It was by chance that Frank Sedlar walked through the Taubman College of Architecture and Urban Planning in the spring of 2013 and spotted a flyer announcing a project called “Architecture + Adaptation: Designing for Hypercomplexity.” This phase of the project, the flyer announced, would take place in Jakarta, Indonesia, and would be led by then University of Michigan College of Architecture Fellow and Center for Southeast Asian Studies (CSEAS) Research Affiliate Etienne Turpin and U-M College of Architecture Professor Meredith Miller. Frank had just obtained his Bachelor of Engineering degree and, as a budding civil engineer conducting independent research on flooding, the flyer intrigued him. Not entirely confident that an engineer would be invited to join the project, Frank reached out to Etienne to explore the possibility. Two weeks later, Frank was on a plane to Jakarta.
The trip he took to Indonesia with Etienne and Meredith in 2013 was Frank’s first visit to Southeast Asia. At the time he knew very little about the region, and his mother was sure to remind him that he would be very, very far away from his hometown in the Upper Peninsula of Michigan. Though the first trip didn’t necessarily allow him to get a comprehensive taste for the culture of Indonesia, Frank did make a meaningful connection to the city of Jakarta. Perhaps most importantly, that first visit enabled him to discover that the flooding issues facing the city were directly related to the work he was interested in pursuing as a civil engineer.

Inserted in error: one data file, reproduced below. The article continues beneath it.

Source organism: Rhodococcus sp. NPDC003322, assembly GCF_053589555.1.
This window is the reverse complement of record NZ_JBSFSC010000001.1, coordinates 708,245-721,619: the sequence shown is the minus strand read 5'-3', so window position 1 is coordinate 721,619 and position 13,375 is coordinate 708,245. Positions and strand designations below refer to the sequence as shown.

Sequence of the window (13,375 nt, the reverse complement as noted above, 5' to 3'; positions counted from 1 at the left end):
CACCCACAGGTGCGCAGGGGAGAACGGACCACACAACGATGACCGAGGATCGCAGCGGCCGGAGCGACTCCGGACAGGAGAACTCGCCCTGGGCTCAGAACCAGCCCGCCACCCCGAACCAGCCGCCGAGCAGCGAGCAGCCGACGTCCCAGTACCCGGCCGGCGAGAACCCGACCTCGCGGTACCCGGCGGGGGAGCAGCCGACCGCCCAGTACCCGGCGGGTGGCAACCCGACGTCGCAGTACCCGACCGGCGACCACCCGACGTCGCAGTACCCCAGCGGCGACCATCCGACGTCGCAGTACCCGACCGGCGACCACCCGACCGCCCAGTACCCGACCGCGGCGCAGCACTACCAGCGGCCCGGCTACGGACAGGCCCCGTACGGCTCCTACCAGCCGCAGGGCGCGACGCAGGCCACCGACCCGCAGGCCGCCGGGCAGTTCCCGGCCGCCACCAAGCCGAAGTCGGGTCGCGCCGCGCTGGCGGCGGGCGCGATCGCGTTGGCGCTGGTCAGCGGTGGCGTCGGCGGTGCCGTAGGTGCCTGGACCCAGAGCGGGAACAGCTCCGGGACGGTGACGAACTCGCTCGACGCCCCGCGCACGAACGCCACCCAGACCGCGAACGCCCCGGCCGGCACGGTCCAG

As one of approximately thirty megacities in the world, Jakarta has been facing rapid urbanization. The number of megacities, defined as cities with populations that exceed ten million, is on the rise worldwide due to trends that show steady increases in movement to cities from rural areas. Most megacities are similar to Jakarta in that they are coastal cities in developing countries. The burden that such rapid growth places on existing infrastructure, infrastructure that was never intended to accommodate so many millions of people, is significant. Jakarta, a city that has been sinking in places at a rate of two meters per year, has a sea wall separating it from the Java Sea that consists of a mere several feet of concrete. Needless to say, the city floods often. In recent years, the flooding has been so severe that people have been forced to abandon homes and neighborhoods. Jakarta’s plight indicates a clear need for solutions and when one factors in climate change and the estimated resulting sea-level rise of about 3 mm per year, the need becomes even more apparent.
When Frank started his work in Jakarta, the government was beginning to explore the possibility of building a 40-billion-dollar sea wall to protect the city from flooding. As a civil engineer, however, Frank wanted to explore the possibility of working with the existing infrastructure to see if it could be managed more effectively. He began by seeking existing flood data and, to his surprise, discovered that very little data had been collected.